Thursday, February 23, 2023

The Making of a Community Music Project called: “The Notebenders"

    The history of the Notebenders starts with a solution to a problem, as does many successful community music projects. The problem was that of a desire of five individuals and their instrumental teacher Andy Hamilton, MBE, to prepare a concert of published music. Their combined deficiency was a weakness in their ability to read music. The first step in solving this problem and making this project a success, was to come up with a plan of attack. One that would define the problems, present ways of fixing the problems, while at the same time providing tools that would make the next project more successful that the past ones.

    We started by agreeing on a day of the week that we would meet at an agreed on venue. Once this was decided, there was a set of objectives created to provide the tools necessary for the group to prosper. Objective one, creating a rhythm vocabulary that would allow the members to develop their skills long after leaving the performance sessions. We spent several sessions developing and honing this vocabulary in order to make it easier for any new members to just walk in and comprehend the method.  

    Since the members that joined up had a sufficient knowledge of their selected instrument, there was not much need to concentrate on instrument pedagogy, but we included it in the set of objectives in order to provide a more well-rounded education. We started scale studies, and interval pattern drills to support the pedagogy instruction. In doing this, I noticed an improvement in the group’s ability in ear training, and chord recognition.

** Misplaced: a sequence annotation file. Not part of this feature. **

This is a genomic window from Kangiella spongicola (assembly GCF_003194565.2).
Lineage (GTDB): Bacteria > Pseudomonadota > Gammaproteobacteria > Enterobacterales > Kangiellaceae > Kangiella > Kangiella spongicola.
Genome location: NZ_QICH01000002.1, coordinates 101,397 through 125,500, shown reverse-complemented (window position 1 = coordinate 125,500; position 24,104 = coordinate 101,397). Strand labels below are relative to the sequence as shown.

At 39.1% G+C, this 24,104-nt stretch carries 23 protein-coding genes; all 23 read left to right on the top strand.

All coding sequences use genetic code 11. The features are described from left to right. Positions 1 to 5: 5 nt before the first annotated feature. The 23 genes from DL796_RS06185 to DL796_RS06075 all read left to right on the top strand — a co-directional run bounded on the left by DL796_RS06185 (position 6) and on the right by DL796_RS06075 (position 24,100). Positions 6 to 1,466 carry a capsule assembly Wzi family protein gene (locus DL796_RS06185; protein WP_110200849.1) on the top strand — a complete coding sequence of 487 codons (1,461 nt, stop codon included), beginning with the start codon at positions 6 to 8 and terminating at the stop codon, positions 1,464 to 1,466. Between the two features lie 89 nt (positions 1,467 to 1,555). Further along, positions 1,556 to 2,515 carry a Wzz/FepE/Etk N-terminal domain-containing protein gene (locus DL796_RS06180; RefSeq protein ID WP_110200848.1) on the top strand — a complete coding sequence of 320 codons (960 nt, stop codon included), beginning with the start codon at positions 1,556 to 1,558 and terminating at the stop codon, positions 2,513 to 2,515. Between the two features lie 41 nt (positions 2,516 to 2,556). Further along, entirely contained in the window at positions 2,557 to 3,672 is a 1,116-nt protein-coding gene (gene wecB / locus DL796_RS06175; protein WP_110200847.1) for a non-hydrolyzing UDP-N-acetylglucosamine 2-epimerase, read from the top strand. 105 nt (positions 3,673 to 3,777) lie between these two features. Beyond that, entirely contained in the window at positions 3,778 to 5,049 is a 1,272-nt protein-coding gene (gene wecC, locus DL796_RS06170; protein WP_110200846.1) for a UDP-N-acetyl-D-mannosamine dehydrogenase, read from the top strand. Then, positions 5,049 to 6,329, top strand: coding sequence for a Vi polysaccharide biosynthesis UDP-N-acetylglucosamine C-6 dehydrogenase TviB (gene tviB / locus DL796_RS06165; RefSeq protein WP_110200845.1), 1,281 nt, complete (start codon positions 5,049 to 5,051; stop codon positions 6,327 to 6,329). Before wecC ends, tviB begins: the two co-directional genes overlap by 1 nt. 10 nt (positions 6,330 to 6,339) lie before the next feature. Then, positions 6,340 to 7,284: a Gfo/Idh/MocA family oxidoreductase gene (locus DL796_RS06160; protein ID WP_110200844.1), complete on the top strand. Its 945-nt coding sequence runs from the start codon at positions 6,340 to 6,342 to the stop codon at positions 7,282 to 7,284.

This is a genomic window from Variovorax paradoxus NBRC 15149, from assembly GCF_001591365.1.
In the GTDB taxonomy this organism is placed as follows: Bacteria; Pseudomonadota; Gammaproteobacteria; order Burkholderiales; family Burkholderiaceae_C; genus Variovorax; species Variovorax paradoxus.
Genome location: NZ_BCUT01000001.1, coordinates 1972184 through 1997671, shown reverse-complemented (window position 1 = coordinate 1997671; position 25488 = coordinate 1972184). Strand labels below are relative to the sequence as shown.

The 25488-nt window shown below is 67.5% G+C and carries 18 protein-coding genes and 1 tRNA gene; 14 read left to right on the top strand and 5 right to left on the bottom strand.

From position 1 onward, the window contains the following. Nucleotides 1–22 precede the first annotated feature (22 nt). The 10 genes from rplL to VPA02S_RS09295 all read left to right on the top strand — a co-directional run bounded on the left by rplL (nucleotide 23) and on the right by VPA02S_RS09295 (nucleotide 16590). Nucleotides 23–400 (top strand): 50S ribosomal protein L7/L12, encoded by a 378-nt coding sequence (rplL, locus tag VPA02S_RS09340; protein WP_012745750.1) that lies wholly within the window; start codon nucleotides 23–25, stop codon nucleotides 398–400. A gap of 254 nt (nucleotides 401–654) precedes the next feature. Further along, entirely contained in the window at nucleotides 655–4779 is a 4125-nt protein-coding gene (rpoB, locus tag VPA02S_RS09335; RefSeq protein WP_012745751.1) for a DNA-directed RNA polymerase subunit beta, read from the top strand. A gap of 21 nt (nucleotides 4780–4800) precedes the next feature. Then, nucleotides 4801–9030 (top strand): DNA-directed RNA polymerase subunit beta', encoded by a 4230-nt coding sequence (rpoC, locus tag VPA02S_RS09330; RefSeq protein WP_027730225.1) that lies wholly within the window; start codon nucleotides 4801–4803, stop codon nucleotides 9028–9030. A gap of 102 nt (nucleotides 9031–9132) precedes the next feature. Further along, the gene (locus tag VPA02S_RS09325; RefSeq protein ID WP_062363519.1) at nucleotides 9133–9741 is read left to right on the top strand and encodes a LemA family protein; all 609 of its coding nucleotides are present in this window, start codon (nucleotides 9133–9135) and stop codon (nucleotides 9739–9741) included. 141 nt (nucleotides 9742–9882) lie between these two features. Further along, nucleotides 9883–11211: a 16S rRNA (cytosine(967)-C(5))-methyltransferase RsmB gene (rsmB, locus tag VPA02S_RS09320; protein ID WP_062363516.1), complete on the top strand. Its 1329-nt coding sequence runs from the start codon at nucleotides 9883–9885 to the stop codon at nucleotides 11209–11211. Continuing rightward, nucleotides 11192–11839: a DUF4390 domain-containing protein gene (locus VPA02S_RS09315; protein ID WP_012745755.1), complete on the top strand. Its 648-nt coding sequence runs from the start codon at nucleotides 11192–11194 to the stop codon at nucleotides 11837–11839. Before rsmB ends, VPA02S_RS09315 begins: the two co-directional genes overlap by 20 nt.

The group started to get larger, from a beginning of just five performers to a larger group of between 15-20 individual performers, 20 saxophonists, 1 trumpeter, 3 singers, 1 bass player, 1 electric guitar player, 2 drummers, and 2 piano players. At this point we received a grant from an English based grant provider called “The Scarman Trust”.  A decision was made to move to a larger venue. We had the makings of a true community based music group.

    After three months of preparation we had an opportunity for a performance. It was a community parade held in Kingstanding Housing Liaison Board, Birmingham, England. We put the entire group on a float and rode thru the community. This was a first for a lot of the members, to perform in public for the first time, in a fashion that was not intimidating them.

    Two months later we were finally ready for our first public performance in a true, formal “concert” setting. The venue was the Bearwood Corks Club; the audience was family, friends and the jazz loving community.

    Here we were, almost six months from the day we started the project, the culmination of a lot of hard work and overcoming a lot of fears being presented to the public. The concert was a big success; the group played wonderfully, everybody was happy, especially our chief sponsor and driving force behind the project, Andy Hamilton, MBE.  

    The overall success can be measured by the external support and sponsorship from the professional music community, musical educational community, and the local community at large.


“Repetition creates perfection,

the more you do it, the better you get”


By All Means, Do What You Love - NO MORE EXCUSES!!

     In a blog posted on the talk platform titled “Building Personal Brand Within the Social Media Landscape”, Gary Vaynerchuk, from Wine Library, delivered a brilliant speech tittle “do what you love, no excuses”. Personally, this speech was very motivating and helpful in the development of a deeper understanding of life, business and business storytelling.